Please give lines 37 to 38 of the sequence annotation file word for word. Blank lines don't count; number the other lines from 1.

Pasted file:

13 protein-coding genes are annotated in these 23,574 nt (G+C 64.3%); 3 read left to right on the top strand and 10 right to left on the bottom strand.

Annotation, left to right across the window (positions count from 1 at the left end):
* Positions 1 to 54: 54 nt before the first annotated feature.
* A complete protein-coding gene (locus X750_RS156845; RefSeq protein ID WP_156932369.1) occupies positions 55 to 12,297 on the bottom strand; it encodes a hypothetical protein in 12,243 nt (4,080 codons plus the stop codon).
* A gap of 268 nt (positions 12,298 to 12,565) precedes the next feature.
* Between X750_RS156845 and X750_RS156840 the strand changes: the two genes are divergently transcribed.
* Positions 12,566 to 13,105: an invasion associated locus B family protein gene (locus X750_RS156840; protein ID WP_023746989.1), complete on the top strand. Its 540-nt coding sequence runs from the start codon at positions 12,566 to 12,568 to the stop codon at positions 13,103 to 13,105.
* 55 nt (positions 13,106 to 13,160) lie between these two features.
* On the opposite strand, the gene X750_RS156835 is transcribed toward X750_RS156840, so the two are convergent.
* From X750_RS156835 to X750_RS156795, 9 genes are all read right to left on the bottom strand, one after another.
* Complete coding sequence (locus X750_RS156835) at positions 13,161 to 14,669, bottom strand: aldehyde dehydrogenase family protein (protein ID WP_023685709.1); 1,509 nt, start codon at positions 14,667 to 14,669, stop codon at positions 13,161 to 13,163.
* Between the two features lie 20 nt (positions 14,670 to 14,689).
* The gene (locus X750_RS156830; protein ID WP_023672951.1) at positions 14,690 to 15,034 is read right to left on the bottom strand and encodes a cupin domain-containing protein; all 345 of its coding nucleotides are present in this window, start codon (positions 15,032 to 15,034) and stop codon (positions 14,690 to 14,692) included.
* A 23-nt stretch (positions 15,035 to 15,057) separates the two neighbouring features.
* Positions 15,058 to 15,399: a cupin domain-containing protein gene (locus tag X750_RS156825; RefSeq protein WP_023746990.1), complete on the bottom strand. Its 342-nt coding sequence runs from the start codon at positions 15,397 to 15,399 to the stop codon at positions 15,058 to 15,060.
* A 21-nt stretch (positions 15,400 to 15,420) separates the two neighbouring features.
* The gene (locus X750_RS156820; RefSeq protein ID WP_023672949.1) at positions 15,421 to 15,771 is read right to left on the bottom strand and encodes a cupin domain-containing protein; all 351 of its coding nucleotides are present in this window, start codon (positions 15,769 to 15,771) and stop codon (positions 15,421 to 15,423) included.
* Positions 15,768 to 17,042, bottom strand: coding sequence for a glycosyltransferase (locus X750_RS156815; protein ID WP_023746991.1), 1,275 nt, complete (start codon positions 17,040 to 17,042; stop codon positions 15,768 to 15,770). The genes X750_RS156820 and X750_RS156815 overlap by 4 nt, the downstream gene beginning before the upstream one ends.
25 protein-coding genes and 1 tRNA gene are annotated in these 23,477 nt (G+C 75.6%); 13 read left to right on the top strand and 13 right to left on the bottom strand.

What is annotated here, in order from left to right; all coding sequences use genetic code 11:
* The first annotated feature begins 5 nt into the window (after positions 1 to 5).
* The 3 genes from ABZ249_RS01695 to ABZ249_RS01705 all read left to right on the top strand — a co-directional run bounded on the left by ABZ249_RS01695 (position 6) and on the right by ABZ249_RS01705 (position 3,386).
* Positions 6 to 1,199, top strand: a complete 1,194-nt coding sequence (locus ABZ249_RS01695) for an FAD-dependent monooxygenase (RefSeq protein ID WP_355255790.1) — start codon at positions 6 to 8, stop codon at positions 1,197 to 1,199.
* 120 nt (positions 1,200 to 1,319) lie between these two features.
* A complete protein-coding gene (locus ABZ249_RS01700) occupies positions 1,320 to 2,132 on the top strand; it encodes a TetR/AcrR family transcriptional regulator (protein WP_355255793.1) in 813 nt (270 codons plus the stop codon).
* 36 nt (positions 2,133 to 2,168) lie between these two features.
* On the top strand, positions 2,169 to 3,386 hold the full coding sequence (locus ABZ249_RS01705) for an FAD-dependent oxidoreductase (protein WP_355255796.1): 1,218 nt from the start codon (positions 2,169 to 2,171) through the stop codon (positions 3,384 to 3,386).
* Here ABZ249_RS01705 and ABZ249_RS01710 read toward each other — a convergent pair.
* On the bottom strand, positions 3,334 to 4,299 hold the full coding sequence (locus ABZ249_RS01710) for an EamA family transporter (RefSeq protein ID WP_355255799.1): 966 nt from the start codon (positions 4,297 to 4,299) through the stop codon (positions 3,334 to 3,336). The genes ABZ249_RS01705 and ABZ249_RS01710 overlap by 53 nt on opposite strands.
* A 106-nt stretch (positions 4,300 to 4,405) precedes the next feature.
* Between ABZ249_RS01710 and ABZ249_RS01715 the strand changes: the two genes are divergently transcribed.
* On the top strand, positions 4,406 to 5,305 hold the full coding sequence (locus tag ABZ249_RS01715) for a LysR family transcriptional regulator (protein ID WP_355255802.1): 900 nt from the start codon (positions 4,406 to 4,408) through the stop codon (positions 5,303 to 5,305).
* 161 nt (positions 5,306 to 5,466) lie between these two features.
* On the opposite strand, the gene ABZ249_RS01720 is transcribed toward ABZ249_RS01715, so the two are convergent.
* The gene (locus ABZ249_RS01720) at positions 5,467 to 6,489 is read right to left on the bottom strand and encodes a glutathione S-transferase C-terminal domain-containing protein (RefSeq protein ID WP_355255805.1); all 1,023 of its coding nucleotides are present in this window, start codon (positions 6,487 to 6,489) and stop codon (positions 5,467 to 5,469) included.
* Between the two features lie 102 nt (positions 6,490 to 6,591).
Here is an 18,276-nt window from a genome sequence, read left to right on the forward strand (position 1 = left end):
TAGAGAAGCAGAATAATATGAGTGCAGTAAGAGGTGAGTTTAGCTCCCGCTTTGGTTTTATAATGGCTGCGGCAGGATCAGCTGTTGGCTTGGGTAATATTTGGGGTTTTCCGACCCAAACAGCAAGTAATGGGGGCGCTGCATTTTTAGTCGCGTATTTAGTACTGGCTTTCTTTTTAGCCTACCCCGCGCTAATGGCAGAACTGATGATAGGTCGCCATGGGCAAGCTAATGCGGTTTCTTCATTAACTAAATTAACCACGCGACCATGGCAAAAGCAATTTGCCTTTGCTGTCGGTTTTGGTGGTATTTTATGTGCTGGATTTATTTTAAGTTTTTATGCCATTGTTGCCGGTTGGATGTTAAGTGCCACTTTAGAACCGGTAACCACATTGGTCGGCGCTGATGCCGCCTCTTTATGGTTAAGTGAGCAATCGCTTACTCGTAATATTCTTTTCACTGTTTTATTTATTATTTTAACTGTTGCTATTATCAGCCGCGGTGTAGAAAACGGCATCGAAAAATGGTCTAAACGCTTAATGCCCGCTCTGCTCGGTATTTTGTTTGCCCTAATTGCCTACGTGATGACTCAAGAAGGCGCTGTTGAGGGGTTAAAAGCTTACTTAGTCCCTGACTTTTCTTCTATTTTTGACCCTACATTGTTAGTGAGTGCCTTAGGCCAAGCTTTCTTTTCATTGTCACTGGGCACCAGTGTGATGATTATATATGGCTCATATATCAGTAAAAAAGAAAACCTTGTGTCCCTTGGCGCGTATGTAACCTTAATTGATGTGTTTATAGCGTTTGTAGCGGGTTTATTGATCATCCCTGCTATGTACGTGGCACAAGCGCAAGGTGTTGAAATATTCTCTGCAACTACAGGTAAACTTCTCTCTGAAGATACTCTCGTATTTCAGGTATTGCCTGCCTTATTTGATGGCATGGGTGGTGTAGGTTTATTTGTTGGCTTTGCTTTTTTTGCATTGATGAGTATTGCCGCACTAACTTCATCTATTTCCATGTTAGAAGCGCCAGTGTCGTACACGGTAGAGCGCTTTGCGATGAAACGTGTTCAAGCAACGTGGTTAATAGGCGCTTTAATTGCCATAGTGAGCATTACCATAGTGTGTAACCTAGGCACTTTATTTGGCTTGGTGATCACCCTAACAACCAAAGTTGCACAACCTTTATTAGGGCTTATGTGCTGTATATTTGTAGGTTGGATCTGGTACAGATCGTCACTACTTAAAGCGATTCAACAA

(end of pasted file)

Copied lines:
Here is an 18,276-nt window from a genome sequence, read left to right on the forward strand (position 1 = left end):
TAGAGAAGCAGAATAATATGAGTGCAGTAAGAGGTGAGTTTAGCTCCCGCTTTGGTTTTATAATGGCTGCGGCAGGATCAGCTGTTGGCTTGGGTAATATTTGGGGTTTTCCGACCCAAACAGCAAGTAATGGGGGCGCTGCATTTTTAGTCGCGTATTTAGTACTGGCTTTCTTTTTAGCCTACCCCGCGCTAATGGCAGAACTGATGATAGGTCGCCATGGGCAAGCTAATGCGGTTTCTTCATTAACTAAATTAACCACGCGACCATGGCAAAAGCAATTTGCCTTTGCTGTCGGTTTTGGTGGTATTTTATGTGCTGGATTTATTTTAAGTTTTTATGCCATTGTTGCCGGTTGGATGTTAAGTGCCACTTTAGAACCGGTAACCACATTGGTCGGCGCTGATGCCGCCTCTTTATGGTTAAGTGAGCAATCGCTTACTCGTAATATTCTTTTCACTGTTTTATTTATTATTTTAACTGTTGCTATTATCAGCCGCGGTGTAGAAAACGGCATCGAAAAATGGTCTAAACGCTTAATGCCCGCTCTGCTCGGTATTTTGTTTGCCCTAATTGCCTACGTGATGACTCAAGAAGGCGCTGTTGAGGGGTTAAAAGCTTACTTAGTCCCTGACTTTTCTTCTATTTTTGACCCTACATTGTTAGTGAGTGCCTTAGGCCAAGCTTTCTTTTCATTGTCACTGGGCACCAGTGTGATGATTATATATGGCTCATATATCAGTAAAAAAGAAAACCTTGTGTCCCTTGGCGCGTATGTAACCTTAATTGATGTGTTTATAGCGTTTGTAGCGGGTTTATTGATCATCCCTGCTATGTACGTGGCACAAGCGCAAGGTGTTGAAATATTCTCTGCAACTACAGGTAAACTTCTCTCTGAAGATACTCTCGTATTTCAGGTATTGCCTGCCTTATTTGATGGCATGGGTGGTGTAGGTTTATTTGTTGGCTTTGCTTTTTTTGCATTGATGAGTATTGCCGCACTAACTTCATCTATTTCCATGTTAGAAGCGCCAGTGTCGTACACGGTAGAGCGCTTTGCGATGAAACGTGTTCAAGCAACGTGGTTAATAGGCGCTTTAATTGCCATAGTGAGCATTACCATAGTGTGTAACCTAGGCACTTTATTTGGCTTGGTGATCACCCTAACAACCAAAGTTGCACAACCTTTATTAGGGCTTATGTGCTGTATATTTGTAGGTTGGATCTGGTACAGATCGTCACTACTTAAAGCGATTCAACAA